with Rev. Clay Nelson
Audio to come
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Clay Nelson © 30 May 2021
To be a Unitarian Universalist is to have a sense of humour, even about ourselves. There are so many jokes about us. Garrison Keeler, of course, teased us constantly. The comedian, Lenny Bruce, said this about us: “I know my humour is outrageous when it makes the Unitarians so mad they burn a question mark on my front lawn.” Somerset Maugham in his classic “Of Human Bondage” said “A Unitarian very earnestly disbelieves in almost everything that anybody else believes, and he has a very lively sustaining faith in he doesn’t quite know what.” On a M.A.S.H. episode the character, Col. Sherman Potter, said: “The General answers his own phone. Must be a Unitarian.”
Then there are the UU bumper stickers; there is lots of folk wisdom condensed into bumper stickers, by the way. One I saw said: “Honk If You’re Not Sure”. Another says: “We have questions for all your answers.”
UUs consider these bumper stickers badges of honour. Our humour lifts up our sense of exceptionalism, no matter how muted we are in expressing it. We take pride in our individualism. We are not like the sheeple in other faiths mindlessly mouthing their ancient creeds. And, as a result we are dismissed by most but ourselves. Our once significant voice in the marketplace of ideas has laryngitis. It turns out we have one of our UU saints, Ralph Waldo Emerson, to thank for this development.
In his essay “Self-Reliance”, he presented his view of our individuality. Benjamin Anastas critiques Emerson’s imprint on American identity in general and Unitarianism in particular: “The essay’s greatest virtue is it ordained [us] with an authority to speak what had been reserved for only the powerful, and bowed to no greater human laws, social customs or dictates from the pulpit.” These ideas are captured in Emerson’s words: “Trust thyself: every heart vibrates to that iron string.” Or: “No law can be sacred to me but that of my nature.” Or “Whoso would be a man must be a nonconformist…. Nothing is at last sacred but the integrity of your own mind.”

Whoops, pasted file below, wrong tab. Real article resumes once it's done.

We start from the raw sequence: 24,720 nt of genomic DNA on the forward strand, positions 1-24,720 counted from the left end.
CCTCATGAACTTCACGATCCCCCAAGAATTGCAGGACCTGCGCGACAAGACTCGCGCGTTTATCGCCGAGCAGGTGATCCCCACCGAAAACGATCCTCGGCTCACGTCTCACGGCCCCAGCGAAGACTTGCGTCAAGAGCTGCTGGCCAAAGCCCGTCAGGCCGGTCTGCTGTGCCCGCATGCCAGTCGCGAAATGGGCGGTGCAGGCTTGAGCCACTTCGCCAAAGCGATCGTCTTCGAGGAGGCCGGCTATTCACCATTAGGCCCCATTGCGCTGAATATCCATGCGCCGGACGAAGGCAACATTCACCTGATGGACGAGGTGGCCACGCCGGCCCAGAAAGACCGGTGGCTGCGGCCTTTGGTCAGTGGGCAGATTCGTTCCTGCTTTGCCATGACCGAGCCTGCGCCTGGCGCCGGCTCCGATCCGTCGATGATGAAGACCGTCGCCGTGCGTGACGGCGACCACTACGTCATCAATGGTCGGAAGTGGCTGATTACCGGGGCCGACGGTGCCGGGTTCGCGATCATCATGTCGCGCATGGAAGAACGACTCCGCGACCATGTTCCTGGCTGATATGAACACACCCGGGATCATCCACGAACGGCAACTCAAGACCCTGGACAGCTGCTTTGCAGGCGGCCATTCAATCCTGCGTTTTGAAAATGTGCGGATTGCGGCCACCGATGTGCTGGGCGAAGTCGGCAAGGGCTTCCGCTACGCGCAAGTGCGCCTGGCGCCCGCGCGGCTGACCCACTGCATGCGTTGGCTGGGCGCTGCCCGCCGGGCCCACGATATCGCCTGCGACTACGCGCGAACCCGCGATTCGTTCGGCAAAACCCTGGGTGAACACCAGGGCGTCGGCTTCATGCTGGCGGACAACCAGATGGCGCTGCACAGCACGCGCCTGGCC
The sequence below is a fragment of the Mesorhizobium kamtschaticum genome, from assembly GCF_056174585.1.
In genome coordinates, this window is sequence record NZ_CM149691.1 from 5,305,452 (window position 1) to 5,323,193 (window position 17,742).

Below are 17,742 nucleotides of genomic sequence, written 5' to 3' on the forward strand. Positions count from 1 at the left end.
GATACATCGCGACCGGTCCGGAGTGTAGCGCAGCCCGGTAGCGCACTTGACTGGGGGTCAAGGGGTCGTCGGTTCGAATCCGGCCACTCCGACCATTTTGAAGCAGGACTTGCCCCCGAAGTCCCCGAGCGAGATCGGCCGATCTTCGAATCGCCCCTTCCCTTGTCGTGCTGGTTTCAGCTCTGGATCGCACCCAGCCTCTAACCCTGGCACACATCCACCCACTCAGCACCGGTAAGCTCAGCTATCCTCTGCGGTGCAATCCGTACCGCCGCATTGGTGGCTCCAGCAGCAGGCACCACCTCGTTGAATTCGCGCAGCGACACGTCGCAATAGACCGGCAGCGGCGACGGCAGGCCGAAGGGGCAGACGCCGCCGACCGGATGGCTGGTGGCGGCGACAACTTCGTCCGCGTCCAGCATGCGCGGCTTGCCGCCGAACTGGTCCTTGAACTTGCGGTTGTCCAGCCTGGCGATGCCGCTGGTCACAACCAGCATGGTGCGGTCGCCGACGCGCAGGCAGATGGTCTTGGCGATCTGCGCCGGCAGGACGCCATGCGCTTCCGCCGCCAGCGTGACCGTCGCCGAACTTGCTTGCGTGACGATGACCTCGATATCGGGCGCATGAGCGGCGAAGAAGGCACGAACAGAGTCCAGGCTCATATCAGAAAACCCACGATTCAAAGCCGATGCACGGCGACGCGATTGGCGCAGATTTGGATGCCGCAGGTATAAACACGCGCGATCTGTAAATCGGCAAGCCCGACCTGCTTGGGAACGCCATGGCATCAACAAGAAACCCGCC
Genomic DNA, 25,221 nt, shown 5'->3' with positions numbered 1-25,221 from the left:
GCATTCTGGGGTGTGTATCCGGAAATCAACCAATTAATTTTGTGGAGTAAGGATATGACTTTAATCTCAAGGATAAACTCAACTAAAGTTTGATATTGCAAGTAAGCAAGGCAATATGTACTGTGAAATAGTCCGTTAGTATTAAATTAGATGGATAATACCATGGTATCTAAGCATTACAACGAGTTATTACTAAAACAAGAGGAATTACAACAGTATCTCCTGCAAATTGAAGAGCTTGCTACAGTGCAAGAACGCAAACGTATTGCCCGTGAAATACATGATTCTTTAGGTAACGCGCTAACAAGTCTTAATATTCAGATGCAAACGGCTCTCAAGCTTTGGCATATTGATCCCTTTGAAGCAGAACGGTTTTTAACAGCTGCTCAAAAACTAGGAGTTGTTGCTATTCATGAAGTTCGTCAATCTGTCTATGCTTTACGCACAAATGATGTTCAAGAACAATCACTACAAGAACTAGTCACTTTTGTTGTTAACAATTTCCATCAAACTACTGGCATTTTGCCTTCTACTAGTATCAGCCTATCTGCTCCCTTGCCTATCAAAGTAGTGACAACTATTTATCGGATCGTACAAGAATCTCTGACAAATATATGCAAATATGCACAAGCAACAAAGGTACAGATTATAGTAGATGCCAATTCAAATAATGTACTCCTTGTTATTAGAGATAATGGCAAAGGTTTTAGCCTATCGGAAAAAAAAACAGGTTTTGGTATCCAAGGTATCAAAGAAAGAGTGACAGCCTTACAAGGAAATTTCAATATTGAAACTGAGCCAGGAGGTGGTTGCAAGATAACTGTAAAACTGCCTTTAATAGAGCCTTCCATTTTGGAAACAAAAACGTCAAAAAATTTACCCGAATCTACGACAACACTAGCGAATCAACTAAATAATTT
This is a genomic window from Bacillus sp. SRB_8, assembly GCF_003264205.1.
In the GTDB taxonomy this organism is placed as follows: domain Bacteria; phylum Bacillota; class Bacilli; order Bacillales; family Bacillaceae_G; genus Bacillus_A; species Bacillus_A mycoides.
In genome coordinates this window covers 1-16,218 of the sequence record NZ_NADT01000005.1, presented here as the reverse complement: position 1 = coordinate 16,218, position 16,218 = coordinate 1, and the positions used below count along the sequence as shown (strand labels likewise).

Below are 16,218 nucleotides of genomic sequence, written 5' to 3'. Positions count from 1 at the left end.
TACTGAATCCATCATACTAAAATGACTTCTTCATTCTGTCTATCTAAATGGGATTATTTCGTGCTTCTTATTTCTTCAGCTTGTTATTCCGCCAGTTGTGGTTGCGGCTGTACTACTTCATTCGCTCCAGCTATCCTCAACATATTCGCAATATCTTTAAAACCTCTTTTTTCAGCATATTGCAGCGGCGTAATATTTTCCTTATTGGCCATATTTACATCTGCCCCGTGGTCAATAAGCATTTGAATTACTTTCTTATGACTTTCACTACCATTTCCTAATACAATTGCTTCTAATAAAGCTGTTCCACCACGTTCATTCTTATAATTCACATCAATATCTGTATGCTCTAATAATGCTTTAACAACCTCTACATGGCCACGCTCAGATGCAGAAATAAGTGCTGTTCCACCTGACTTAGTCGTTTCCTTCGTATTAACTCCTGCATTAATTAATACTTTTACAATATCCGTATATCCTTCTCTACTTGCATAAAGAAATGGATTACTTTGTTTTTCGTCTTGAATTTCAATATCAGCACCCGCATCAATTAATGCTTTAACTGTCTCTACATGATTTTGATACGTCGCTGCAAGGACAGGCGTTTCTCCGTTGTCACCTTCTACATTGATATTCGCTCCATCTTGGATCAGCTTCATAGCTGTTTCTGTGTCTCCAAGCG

In his 2012 Berry Lecture Fredrick Muir had this to say, “Emerson contributed to shaping 20th century ideology and the story Americans tell about [them]selves…about American uniqueness and individualism…When I began my preparation, I thought something on the role of technology would be of value. My interest took me to wondering what the ‘I’ means that’s placed in front of Apple products. I found two explanations: one is that the “i” means ‘internet.’ The other explained that the ‘I” stood for “individual,” as in your own personal, individual piece of technology to be used for whatever purpose you want, to help you “Think Different” (which was Apple’s tag line). The theme of individualism was creatively and appealingly exploited in Apple’s commercial based on an adaptation of the poem ‘Here’s to the Crazy Ones by Jack Kerouac,’ which reads like a celebratory homage to Emersonian individualism: ‘Here’s to the crazy ones. The misfits. The rebels. The troublemakers. The round pegs in the square holes. The ones who see things differently. They’re not fond of rules. And they have no respect for the status quo. They push the human race forward.’
“Individualism [has] shaped Unitarian Universalism: [How could it not?] We comprise the church of Emersonian individualism; we are the iChurch. I’m not sure Emerson’s goal was for us to be “’the Crazy Ones,’ but [UU historian] Conrad Wright argues that the result was ‘the disintegration of institutional religion [because] one cannot build a church on Emerson’s dicta: ‘’humans] are less together than alone”’ Wright concludes: “For Emerson, a true community is not painfully constructed by people who have struggled to learn how to live together, but is made up of atomic and unrelated individuals ..’”